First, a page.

Just let go of the wheel and keep your foot on the gas, I heard myself think, simple as an item on the To Do. I had just left my father’s house, and I was speeding towards an intersection when the lights turned—it was like I saw it from above, the cars screaming towards each other in a x of red and white—but I felt no fear of crashing. No itch either. I turned out of habit, and that’s what scared me.
I remember pogoing in the street in humid twilight, the creak of it like mattress springs, for hours.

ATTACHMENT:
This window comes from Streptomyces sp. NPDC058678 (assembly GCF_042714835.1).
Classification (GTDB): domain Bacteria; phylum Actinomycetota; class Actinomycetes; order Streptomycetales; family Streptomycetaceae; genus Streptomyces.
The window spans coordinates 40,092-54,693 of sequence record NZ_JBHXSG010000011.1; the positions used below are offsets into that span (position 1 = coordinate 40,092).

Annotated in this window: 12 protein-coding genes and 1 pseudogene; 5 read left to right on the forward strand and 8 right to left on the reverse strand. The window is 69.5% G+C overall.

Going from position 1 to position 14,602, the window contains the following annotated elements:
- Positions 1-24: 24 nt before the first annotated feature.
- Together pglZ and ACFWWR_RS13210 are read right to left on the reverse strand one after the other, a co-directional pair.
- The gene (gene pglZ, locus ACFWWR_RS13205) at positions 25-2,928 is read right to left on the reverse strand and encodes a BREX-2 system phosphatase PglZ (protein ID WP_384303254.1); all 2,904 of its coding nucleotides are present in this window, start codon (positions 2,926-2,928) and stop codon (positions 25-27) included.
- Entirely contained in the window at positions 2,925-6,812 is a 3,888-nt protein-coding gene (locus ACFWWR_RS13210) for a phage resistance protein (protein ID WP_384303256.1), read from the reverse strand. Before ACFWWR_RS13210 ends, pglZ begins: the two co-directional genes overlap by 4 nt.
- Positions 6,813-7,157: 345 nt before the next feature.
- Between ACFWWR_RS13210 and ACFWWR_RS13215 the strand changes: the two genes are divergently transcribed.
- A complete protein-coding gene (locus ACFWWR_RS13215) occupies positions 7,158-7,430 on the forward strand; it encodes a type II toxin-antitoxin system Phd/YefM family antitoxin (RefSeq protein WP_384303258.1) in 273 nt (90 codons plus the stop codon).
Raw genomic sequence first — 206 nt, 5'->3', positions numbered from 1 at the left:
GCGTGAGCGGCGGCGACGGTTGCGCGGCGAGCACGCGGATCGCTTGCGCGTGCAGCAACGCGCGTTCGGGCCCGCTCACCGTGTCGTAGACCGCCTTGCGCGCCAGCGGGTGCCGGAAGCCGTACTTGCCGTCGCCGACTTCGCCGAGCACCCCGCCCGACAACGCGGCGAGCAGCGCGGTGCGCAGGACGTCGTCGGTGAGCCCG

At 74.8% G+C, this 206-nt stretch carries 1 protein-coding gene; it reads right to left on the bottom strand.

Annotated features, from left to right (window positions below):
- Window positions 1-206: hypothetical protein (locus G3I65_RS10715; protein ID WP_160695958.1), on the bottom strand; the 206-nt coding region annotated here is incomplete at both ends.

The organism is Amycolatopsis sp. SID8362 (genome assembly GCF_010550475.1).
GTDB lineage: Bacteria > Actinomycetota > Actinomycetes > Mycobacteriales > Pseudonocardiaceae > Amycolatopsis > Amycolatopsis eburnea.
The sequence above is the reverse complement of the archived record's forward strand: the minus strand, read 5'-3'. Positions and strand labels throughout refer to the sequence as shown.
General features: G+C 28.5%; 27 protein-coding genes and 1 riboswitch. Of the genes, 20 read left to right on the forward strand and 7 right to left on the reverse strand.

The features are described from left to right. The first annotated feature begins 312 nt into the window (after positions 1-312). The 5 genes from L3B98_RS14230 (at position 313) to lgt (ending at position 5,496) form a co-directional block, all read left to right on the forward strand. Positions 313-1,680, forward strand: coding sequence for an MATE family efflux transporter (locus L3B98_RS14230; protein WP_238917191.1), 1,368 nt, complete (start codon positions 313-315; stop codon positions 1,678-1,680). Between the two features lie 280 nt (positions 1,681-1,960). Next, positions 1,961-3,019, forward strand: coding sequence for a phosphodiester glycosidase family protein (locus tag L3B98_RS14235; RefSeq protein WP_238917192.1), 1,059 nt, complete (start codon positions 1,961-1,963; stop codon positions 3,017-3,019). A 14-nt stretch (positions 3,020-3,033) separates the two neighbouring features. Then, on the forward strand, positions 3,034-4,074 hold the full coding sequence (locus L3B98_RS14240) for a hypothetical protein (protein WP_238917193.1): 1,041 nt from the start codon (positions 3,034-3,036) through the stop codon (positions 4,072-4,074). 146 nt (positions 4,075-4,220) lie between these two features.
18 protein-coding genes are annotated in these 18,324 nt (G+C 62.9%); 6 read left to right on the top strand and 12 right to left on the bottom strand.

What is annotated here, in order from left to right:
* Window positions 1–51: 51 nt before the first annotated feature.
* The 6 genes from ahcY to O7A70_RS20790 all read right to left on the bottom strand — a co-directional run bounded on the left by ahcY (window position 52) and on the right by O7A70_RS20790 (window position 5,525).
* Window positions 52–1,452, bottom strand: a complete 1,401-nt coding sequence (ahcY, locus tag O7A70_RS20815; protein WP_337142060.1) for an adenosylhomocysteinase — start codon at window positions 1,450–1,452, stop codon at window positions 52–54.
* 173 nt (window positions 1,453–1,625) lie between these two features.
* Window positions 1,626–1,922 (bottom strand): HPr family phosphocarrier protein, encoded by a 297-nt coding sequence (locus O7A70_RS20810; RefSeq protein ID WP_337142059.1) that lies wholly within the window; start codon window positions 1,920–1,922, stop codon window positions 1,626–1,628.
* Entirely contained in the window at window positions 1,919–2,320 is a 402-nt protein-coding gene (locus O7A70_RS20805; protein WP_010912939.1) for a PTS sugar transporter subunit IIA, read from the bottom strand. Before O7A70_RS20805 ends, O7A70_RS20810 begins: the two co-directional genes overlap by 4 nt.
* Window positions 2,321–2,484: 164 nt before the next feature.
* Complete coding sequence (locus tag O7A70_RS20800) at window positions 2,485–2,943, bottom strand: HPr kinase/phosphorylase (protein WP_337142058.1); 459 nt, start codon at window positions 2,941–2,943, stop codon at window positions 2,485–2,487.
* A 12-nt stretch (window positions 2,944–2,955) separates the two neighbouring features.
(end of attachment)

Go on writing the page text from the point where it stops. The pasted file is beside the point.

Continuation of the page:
I remember the heat of the car. Screaming as my mother put her hand on my head and forced me in. How, once she sat down, shut the door, she didn’t start the engine, just stared straight ahead at the door my father wasn’t coming out of, sweat down her neck like rivers. Love looks unbreakable, she said, until it breaks. The seatbelt buckles were shards of sun.
Get over it, get over it, get over it. My feet say this when I go running—down the Bowery and over the Manhattan Bridge through the arch like something built by Rome. Get over it, get over it—even when I think I am. Mom’s at Thanksgiving, Dad’s at Christmas, the bowls of potatoes and the pies, the knives laughing over the turkeys, the singing in the kitchen.
What difference does anger make, when it’s so far in the past? What difference—when it wasn’t even yours?
from my short story, "Tic-Tac-Toe," published in